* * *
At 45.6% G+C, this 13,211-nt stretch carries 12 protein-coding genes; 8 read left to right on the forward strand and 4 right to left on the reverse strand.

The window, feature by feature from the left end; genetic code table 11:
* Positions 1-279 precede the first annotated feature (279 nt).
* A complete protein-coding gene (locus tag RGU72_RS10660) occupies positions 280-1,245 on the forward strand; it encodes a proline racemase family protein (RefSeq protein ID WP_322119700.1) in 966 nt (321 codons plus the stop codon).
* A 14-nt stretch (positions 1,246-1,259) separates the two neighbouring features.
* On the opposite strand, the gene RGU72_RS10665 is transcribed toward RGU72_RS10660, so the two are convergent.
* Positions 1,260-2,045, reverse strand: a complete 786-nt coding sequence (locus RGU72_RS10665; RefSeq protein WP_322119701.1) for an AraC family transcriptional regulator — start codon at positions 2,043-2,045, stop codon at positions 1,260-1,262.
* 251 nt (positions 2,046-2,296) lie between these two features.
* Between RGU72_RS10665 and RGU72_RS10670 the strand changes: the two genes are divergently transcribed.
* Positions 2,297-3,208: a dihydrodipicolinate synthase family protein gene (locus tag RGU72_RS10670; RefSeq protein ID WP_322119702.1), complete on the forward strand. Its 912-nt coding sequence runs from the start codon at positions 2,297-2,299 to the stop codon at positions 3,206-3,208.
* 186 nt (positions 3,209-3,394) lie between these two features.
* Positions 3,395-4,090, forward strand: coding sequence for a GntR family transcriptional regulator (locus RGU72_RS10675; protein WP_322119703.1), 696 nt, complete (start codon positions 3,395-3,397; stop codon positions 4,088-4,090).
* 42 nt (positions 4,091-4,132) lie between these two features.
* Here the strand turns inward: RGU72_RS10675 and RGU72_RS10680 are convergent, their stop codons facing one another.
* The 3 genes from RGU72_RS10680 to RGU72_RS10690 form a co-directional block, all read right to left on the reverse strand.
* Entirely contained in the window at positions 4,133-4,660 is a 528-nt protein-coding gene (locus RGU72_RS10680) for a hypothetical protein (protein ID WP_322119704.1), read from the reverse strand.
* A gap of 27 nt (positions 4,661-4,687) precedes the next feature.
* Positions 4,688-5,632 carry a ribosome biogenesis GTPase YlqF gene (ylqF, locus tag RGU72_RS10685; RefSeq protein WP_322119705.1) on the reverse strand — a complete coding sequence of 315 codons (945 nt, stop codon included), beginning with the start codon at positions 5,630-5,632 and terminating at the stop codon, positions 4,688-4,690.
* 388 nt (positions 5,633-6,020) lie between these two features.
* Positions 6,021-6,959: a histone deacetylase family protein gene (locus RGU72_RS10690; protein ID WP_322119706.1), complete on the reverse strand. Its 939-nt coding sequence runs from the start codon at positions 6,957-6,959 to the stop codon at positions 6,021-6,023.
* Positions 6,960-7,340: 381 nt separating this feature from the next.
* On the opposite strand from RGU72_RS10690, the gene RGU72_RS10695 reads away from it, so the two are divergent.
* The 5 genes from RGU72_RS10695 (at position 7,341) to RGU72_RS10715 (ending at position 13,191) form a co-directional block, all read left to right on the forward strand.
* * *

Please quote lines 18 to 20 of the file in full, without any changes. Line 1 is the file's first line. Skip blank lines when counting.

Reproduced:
* Positions 4,688-5,632 carry a ribosome biogenesis GTPase YlqF gene (ylqF, locus tag RGU72_RS10685; RefSeq protein WP_322119705.1) on the reverse strand — a complete coding sequence of 315 codons (945 nt, stop codon included), beginning with the start codon at positions 5,630-5,632 and terminating at the stop codon, positions 4,688-4,690.
* 388 nt (positions 5,633-6,020) lie between these two features.
* Positions 6,021-6,959: a histone deacetylase family protein gene (locus RGU72_RS10690; protein ID WP_322119706.1), complete on the reverse strand. Its 939-nt coding sequence runs from the start codon at positions 6,957-6,959 to the stop codon at positions 6,021-6,023.